Internshala Trainings has launched the Creative Writing Challenge to encourage students to hone their writing skills. The last date to apply for the challenge is 27th February 2020. The ability to write effectively is one of the most in-demand skills in today’s world and it offers lucrative career options such as becoming a published author, content writer, journalist, story writer, scriptwriter, copywriter, and editor.

The participating students will learn creative writing through a 6-weeks long online training program taught by Kulpreet Yadav, a bestselling author of several books including ‘The Girl Who Loved a Pirate’. After completing the training, the students will write a short story as the final project. The top 10 stories will be evaluated and receive feedback from an esteemed panel of judges comprising of best selling authors (Kulpreet Yadav and Madhulika Liddle), a renowned columnist (Vinita Nangia), and a senior publisher (Milee Ashwarya). The top 3 stories would win cash rewards worth INR 65,000 and exclusive certificates signed by the jury.

Paper, Messy, Notes, Abstract, Paperwork, Documents
Internshala Trainings has launched the Creative Writing Challenge to encourage students to hone their writing skills. The last date to apply for the challenge is 27th February 2020. Pixabay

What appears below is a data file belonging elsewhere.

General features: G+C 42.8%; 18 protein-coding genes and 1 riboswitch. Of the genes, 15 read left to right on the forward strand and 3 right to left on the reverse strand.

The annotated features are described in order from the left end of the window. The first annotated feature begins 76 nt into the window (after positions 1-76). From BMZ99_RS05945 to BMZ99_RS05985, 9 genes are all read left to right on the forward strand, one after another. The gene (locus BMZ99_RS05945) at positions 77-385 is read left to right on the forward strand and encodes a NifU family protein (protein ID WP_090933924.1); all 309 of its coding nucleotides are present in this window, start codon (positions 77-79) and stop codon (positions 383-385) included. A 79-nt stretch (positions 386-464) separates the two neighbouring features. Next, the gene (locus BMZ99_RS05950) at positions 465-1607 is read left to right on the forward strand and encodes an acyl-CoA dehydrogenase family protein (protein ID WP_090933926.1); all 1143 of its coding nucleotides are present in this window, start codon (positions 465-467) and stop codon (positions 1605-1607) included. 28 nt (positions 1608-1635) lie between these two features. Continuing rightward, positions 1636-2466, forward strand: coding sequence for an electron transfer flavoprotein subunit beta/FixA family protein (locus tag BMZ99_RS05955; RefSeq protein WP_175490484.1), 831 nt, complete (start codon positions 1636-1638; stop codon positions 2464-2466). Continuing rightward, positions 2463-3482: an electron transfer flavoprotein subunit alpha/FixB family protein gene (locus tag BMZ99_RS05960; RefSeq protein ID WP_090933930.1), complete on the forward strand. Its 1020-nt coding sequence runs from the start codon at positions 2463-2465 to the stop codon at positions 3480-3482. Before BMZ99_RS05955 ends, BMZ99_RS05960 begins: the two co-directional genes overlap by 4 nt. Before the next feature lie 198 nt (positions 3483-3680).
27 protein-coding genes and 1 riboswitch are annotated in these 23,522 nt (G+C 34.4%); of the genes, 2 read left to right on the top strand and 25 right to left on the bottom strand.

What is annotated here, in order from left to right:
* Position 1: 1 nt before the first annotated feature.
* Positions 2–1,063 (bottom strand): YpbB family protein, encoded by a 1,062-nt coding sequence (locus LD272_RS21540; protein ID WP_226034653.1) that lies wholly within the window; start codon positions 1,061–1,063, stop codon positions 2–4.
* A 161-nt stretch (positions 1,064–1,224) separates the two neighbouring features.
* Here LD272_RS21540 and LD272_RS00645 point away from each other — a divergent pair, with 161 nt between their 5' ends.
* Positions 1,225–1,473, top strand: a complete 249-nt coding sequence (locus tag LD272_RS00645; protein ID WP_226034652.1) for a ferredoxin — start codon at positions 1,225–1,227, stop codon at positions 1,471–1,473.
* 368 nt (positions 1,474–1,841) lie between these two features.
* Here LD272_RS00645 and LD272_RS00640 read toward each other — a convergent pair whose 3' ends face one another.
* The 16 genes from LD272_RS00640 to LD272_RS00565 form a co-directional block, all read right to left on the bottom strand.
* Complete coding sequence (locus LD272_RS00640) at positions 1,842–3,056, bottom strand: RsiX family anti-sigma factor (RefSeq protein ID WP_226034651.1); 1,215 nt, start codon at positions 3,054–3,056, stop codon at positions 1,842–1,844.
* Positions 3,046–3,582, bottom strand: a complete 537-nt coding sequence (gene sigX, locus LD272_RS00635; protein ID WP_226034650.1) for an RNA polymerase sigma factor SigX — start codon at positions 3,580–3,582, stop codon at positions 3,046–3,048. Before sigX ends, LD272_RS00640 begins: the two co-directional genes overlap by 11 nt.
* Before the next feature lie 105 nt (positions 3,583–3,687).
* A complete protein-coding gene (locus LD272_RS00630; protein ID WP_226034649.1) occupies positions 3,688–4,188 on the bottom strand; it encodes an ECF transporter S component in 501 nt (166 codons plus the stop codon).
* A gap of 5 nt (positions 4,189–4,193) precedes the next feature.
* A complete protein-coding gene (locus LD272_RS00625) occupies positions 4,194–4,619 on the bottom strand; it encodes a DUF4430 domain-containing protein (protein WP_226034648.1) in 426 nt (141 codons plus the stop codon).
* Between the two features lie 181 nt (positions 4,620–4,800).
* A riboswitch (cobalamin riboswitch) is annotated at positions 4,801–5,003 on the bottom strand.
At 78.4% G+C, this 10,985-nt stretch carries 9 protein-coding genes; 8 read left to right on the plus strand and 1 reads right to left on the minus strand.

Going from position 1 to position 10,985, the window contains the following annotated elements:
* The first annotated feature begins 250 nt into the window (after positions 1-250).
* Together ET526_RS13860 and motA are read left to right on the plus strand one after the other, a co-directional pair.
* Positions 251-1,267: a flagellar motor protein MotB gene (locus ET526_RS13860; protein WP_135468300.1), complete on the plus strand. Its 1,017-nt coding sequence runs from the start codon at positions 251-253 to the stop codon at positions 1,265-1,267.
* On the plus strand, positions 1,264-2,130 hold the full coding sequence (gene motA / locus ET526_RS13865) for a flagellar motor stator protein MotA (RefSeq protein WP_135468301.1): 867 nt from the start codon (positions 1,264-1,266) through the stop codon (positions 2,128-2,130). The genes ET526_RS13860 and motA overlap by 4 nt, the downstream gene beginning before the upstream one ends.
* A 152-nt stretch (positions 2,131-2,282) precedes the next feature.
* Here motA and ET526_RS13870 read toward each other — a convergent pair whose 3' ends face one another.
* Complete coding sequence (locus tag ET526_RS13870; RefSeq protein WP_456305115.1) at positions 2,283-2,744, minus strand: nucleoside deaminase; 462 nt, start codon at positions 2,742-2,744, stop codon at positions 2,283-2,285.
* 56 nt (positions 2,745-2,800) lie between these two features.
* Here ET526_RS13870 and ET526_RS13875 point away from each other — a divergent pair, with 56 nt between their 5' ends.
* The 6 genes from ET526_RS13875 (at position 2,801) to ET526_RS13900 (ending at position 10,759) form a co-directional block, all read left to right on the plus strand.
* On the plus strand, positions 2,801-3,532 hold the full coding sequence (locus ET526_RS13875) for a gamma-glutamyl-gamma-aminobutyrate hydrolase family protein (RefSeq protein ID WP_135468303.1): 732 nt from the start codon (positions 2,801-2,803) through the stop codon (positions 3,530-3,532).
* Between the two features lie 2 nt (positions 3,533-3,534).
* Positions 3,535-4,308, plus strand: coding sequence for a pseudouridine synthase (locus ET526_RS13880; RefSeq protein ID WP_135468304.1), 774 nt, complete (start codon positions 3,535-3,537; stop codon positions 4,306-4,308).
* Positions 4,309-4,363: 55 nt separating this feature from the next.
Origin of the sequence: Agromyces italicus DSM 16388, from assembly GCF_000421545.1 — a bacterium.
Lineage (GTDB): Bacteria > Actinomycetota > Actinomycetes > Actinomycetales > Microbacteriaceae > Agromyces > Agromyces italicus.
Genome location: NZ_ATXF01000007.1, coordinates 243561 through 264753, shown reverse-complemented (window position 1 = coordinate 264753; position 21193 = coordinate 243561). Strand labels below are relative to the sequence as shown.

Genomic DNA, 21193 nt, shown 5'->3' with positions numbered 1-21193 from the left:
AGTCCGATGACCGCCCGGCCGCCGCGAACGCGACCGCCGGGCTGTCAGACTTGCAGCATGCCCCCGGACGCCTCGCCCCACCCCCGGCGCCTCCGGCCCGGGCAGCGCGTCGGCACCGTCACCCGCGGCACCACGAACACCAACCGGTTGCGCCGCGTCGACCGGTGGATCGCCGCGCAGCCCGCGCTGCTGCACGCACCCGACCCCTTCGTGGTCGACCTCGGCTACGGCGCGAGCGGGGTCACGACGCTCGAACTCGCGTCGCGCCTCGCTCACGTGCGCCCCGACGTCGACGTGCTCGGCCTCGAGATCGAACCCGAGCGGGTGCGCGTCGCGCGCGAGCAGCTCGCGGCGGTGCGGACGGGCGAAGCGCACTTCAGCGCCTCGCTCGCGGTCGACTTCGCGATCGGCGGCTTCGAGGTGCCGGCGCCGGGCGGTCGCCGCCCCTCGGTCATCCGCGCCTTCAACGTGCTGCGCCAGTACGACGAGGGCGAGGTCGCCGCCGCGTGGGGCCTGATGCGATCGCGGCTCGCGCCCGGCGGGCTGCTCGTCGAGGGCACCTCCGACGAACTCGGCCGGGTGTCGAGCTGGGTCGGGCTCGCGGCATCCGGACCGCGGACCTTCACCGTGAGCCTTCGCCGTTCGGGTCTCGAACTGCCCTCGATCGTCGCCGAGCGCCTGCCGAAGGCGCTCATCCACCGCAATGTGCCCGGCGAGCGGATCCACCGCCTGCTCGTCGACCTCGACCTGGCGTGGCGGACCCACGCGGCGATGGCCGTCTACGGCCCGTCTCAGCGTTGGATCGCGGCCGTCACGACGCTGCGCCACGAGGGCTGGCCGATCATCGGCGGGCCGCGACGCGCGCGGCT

In the training, students will learn to write fiction and non-fiction including screenplay and ad scripts. One of the major highlights of the training is ‘peer grading feature’ which aims at strengthening students’ reading and writing skills by getting them to critique and grade each other’s writing. 

ALSO READ: France Takes Steps to Shift to More Renewables For Energy

On the launch of the challenge, the Founder and CEO of Internshala, Sarvesh Agrawal said, “Content writing is one of the most-in-demand skills among employers and is a popular career choice among the internship seekers. Through the Creative Writing Challenge, we hope to inspire students to learn this in-demand skill first-hand from renowned authors, get lots of practice through written assignments, and get unbiased reviews and meaningful feedback on their writing via one-of-its-kind peer grading system”

For more details or to participate in the challenge, visit: http://bit.ly/IS-CWC